Brave, the popular crypto-native browser Brave has just announced the “De-AMP” feature, this feature is able to “cut out” Google and enable web users visit publishers’ websites directly. This move is a step forward by Brave in improving user privacy on the internet.
The De-AMP feature is built on top of the existing Brave Shields, which is a set of tools that allows users to control their privacy settings on the web. With De-AMP turned on, when users click on a link to a website that uses AMP (Accelerated Mobile Pages), they will be redirected to the original URL of the page, rather than the AMP version.
This is a significant change, as it means that users will no longer be funneled through Google’s servers when they click on links from within the Brave browser. This also has the potential to speed up web browsing, as AMP pages are often slower to load than regular web pages.
The new feature is already available in Brave’s Nightly and Beta versions. it will also be included in the upcoming version 1.38 for Desktop and Android. Brave announced in a blog post that the feature will “rewrite links and URLs to prevent users from visiting AMP [Accelerated Mobile Pages] pages altogether,”.
“And in cases where that is not possible, Brave will watch as pages are being fetched and redirect users away from AMP pages before the page is even rendered, preventing AMP / Google code from being loaded and executed,” Brave added.
AMP was launched in 2015 as “an open-source initiative aiming to make the web better for all.” However, the fact that it was proposed by Google and the majority of its contributors are also from Google has raised concerns about the product. Google has been criticized for its handling of user data in the past, and the company has been fined several times for violating antitrust laws. In March, the European Commission hit Google with a $1.7 billion fine for “abusive” practices related to its Adsense advertising business.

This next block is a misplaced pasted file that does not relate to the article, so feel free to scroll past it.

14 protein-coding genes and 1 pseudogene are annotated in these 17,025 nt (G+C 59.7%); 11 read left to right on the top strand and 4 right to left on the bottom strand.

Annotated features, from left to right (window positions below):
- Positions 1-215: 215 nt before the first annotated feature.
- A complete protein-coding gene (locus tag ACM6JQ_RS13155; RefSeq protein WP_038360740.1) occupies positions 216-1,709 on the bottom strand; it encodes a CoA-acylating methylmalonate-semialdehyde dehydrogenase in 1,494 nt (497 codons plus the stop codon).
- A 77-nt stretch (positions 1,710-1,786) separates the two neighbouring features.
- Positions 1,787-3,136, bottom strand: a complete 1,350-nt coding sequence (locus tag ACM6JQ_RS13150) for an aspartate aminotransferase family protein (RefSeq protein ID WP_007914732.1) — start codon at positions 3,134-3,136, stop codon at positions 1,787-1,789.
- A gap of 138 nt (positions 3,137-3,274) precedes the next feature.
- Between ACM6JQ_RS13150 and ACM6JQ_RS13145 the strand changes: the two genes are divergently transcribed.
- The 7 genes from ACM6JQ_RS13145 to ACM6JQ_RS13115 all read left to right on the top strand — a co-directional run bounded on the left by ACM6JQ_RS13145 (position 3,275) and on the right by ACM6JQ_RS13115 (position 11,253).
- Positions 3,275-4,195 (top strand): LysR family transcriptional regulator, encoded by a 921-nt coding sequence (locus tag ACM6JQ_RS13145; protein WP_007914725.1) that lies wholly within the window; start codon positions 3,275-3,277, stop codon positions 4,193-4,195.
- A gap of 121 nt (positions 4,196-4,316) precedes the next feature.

AMP’s main purpose is to create a smoother and faster mobile browsing experience for users. AMP makes the pages load faster since they don’t have to go through all the external scripts that a content publisher might otherwise have. WHat this also means is that user data is collected by Google and then served back to advertisers and other third parties.
This is where Brave comes in. The company’s CEO Brendan Eich has been quite vocal about his privacy-centric approach to browsing. In an interview with The Next Web, he said:
“The problem is that Google makes money by collecting data on you and then selling ads based on that data. We think there’s a better way, which is not to collect the data in the first place.”
According to Brave, this new feature is necessary since Google’s AMP is bad for privacy, security, and internet experience. Brave also states that AMP from Google further helps them monopolize and control the direction of the Web.
The move comes as a part of Brave’s larger mission to “cut out” Google and build a more private and secure Web. The company has also created its own ad platform that pays users in cryptocurrency for viewing ads.
What do you think? Will this new feature make you switch to Brave? Let us know in the comments.